“Even in COVID, when we thought we were going to hit a hard year … we still made more money than we did in 2019 in 2020,” Rachel Ortiz said. “A lot of the clients and the growth as well has all been word-of-mouth.”
Lubeck Studios attributes that word-of-mouth success to past clientele, Beach Bunny included. Beach Bunny, which made its debut appearance on “The Tonight Show Starring Jimmy Fallon” last year, features members from Elgin and Chicago.
“(Vocalist Lili Trifilio) already knows what the songs are going to be and what they’re going to sound like and what everyone needs to do,” Ray Ortiz said. “They kind of just produced themselves, and I’m taking a ‘picture’ of what’s happening.”
Drummer John Alvarado had worked with Ortiz before, as a member of Mt. Pocono during the recording of the band’s 2017 EP “You’re Saying It Wrong” at Lubeck.
“We really liked the idea of recording our first piece at Lubeck Studios with Ray, Rachel and Scott since it was semi-close to us, based out in Elgin at the time,” said Mt. Pocono bassist Brandon Garlick. “None of us had really any experience with checking out music studios before this so between our budget and what they were able to offer us it was a great opportunity for us to start our first recording process. All boils down to quality people with access to a unique space.”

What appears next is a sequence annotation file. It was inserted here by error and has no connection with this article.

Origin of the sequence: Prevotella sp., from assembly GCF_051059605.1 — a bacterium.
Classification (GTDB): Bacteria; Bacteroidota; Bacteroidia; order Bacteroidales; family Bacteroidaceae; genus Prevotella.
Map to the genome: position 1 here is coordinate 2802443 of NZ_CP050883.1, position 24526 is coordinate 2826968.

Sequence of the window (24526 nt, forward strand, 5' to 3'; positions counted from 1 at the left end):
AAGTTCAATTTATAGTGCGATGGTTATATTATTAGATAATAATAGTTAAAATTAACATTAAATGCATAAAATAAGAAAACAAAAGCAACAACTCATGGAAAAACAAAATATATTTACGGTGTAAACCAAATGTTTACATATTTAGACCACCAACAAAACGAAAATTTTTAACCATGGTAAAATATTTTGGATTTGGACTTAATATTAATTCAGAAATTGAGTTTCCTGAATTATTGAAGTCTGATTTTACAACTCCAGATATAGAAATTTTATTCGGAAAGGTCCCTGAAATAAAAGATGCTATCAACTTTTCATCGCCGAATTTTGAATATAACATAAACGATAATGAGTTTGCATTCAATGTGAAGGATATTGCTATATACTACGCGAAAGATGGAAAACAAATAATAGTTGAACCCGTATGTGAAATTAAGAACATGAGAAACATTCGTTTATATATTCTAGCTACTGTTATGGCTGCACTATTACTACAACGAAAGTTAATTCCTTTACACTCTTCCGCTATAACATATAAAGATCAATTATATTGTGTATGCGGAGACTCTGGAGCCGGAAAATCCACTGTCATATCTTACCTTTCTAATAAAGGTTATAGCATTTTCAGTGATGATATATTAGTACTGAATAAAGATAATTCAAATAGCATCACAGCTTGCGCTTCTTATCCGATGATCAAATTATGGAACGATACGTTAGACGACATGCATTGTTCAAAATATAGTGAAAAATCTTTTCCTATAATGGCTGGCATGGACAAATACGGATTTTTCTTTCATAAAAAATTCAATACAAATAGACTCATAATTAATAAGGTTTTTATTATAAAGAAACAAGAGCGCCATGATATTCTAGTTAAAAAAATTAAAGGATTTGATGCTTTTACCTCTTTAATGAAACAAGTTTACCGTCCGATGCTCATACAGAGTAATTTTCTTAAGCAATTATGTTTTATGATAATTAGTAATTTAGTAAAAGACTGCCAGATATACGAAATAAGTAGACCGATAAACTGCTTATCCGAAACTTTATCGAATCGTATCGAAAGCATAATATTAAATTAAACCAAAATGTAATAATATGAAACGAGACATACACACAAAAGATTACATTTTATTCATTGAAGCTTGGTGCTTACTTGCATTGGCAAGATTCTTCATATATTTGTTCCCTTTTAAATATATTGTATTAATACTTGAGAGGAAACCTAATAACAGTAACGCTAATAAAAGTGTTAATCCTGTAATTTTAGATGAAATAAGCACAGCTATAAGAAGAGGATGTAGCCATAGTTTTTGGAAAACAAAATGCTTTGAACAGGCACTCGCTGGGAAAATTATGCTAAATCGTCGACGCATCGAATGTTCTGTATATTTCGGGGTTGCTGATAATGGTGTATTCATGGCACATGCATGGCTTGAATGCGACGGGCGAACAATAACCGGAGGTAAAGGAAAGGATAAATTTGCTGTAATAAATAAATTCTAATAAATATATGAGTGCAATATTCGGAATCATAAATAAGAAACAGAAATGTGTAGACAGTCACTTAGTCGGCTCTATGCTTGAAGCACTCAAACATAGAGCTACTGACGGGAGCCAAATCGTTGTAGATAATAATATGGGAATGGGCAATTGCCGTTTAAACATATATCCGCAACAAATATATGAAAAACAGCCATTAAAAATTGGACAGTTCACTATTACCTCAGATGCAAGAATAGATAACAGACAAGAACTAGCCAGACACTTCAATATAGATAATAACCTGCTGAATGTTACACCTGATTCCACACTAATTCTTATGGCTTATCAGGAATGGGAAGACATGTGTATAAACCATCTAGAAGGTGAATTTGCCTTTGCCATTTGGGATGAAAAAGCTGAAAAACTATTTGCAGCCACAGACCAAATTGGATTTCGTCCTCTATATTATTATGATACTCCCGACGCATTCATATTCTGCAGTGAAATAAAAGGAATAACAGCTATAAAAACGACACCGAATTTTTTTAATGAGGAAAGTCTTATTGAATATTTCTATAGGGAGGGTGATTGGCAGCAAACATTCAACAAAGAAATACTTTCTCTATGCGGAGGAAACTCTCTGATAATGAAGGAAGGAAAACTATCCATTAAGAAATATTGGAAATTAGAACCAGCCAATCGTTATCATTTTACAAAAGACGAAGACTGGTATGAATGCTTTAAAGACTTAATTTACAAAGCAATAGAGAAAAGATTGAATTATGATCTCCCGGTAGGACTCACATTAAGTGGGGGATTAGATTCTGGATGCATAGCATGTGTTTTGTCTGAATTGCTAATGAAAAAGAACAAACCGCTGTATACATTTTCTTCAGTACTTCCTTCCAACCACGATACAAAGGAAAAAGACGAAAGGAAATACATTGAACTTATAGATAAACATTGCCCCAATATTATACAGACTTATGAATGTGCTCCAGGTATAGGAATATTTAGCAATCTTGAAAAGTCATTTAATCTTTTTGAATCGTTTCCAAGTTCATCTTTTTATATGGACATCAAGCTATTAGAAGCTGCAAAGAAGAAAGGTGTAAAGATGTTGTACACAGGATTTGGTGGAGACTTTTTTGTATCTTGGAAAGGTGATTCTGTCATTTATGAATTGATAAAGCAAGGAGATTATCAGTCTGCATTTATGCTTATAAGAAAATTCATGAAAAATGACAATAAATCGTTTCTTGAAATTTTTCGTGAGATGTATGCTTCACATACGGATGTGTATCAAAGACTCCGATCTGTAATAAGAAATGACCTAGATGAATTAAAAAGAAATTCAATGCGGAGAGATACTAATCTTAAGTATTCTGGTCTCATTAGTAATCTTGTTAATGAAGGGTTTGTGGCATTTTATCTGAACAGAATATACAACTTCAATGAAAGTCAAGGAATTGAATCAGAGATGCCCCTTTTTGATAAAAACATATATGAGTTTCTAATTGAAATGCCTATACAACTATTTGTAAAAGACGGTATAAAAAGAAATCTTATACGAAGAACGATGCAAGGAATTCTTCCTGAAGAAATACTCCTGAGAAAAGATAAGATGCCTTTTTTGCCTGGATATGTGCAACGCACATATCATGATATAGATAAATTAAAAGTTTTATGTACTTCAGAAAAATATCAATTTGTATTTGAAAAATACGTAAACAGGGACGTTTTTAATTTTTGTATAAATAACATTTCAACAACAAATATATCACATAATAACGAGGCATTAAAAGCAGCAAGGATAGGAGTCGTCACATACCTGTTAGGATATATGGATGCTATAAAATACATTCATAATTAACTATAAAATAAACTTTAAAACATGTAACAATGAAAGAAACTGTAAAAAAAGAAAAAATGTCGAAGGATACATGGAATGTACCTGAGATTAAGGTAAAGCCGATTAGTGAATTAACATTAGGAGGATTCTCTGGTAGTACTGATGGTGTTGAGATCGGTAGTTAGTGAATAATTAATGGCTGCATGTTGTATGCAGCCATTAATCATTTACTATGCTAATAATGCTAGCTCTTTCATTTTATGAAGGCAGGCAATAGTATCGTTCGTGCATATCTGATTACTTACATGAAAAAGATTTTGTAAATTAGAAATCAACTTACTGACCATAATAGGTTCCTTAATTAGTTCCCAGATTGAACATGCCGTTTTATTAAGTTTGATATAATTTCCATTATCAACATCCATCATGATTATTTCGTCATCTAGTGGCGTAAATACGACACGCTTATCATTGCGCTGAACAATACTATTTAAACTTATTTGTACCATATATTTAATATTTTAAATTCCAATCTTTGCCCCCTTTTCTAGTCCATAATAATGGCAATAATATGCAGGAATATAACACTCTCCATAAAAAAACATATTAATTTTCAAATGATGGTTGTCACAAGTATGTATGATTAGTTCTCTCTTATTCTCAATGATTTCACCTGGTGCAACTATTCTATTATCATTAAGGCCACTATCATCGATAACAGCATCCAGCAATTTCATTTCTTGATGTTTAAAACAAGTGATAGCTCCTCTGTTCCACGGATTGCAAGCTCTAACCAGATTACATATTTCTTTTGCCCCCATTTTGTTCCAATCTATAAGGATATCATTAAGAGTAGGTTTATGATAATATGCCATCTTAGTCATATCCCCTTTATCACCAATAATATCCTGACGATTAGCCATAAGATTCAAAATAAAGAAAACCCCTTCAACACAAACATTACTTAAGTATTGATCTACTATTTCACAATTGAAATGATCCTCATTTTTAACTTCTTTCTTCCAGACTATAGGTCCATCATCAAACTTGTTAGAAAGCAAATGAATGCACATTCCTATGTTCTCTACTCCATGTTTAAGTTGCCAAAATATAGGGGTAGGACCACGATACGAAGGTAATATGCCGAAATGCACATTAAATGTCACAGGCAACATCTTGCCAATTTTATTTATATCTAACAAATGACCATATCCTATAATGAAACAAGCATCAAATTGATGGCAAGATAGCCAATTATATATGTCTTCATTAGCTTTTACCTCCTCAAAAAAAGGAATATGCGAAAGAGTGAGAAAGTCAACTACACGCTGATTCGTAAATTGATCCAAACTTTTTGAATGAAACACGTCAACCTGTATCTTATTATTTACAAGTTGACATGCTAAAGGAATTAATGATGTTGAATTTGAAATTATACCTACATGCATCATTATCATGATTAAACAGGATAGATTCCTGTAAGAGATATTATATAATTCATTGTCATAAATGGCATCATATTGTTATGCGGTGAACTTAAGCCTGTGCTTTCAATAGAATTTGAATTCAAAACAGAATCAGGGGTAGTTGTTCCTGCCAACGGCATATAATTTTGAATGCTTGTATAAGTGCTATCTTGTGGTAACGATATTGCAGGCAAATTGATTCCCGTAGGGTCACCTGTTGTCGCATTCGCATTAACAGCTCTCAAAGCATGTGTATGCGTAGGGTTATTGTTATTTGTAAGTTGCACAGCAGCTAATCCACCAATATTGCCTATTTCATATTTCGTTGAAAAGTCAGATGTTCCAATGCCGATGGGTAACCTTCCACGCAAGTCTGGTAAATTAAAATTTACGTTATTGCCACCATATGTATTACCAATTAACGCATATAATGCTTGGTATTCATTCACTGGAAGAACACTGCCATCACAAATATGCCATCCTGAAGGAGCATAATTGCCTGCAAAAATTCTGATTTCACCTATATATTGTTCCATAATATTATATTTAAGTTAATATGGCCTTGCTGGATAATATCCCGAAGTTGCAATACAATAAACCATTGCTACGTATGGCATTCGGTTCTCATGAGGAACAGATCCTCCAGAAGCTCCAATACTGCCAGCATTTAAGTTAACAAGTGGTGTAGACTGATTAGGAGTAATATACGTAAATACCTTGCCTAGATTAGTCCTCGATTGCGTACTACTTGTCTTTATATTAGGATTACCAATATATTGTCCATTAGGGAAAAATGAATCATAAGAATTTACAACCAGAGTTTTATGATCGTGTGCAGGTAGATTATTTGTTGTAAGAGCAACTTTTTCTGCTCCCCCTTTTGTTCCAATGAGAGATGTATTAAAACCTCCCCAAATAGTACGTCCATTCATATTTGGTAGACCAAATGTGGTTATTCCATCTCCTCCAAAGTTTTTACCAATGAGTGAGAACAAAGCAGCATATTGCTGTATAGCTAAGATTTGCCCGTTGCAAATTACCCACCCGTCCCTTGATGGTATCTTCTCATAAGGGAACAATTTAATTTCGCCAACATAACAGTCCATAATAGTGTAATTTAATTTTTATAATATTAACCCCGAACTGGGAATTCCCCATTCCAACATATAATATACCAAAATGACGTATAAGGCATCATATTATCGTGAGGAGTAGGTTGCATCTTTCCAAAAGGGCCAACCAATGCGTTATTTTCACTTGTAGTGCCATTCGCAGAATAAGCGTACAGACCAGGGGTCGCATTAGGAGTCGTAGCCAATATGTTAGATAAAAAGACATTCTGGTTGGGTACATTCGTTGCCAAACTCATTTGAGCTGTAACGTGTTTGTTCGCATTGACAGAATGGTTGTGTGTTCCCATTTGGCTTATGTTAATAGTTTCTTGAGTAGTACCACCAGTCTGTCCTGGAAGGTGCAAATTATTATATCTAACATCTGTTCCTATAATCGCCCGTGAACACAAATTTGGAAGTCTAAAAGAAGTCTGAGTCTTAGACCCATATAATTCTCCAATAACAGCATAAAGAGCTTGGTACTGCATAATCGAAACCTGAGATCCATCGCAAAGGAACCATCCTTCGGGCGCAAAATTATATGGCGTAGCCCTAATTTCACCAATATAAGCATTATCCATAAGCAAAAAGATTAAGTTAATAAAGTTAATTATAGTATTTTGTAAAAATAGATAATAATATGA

“Tensions can run high when recording, but with Ray and his team we had a very relaxed and fun time while also putting in a lot of quality work,” Garlick said.
The band returned to Lubeck in 2018 to record the single “They Come at Night.”
“It all depends on what the artist needs,” Ray Ortiz said. “If they need someone to be experimental and push them in different directions, sure, absolutely. Or if they just need someone to get the best possible picture of what they’re doing, we can definitely do that too.”
On top of running the studio, Rachel Ortiz works a full-time job at a software company. Ray Ortiz works at NIU.
“I think right now we’re a year and a half away from making the move to (Ray) being part-time at NIU, so it’s kind of a transition period,” Rachel Ortiz said. “We can now see the point where Ray can be full time at the studio chasing this dream.”
Three other engineers work at the studio to help fill gaps within the week.
“Each year, even through the year of COVID, how many bookable hours we have billed for the year has continuously grown from year to year,” Rachel Ortiz said.
In March 2020 Lubeck Studios halted all recording and rehearsal services in response to the COVID-19 pandemic, according to the studio’s Facebook page.
One of the studio’s last major projects before the pandemic was the 2020 album “Zoo” by Chicago band The Weekend Run Club.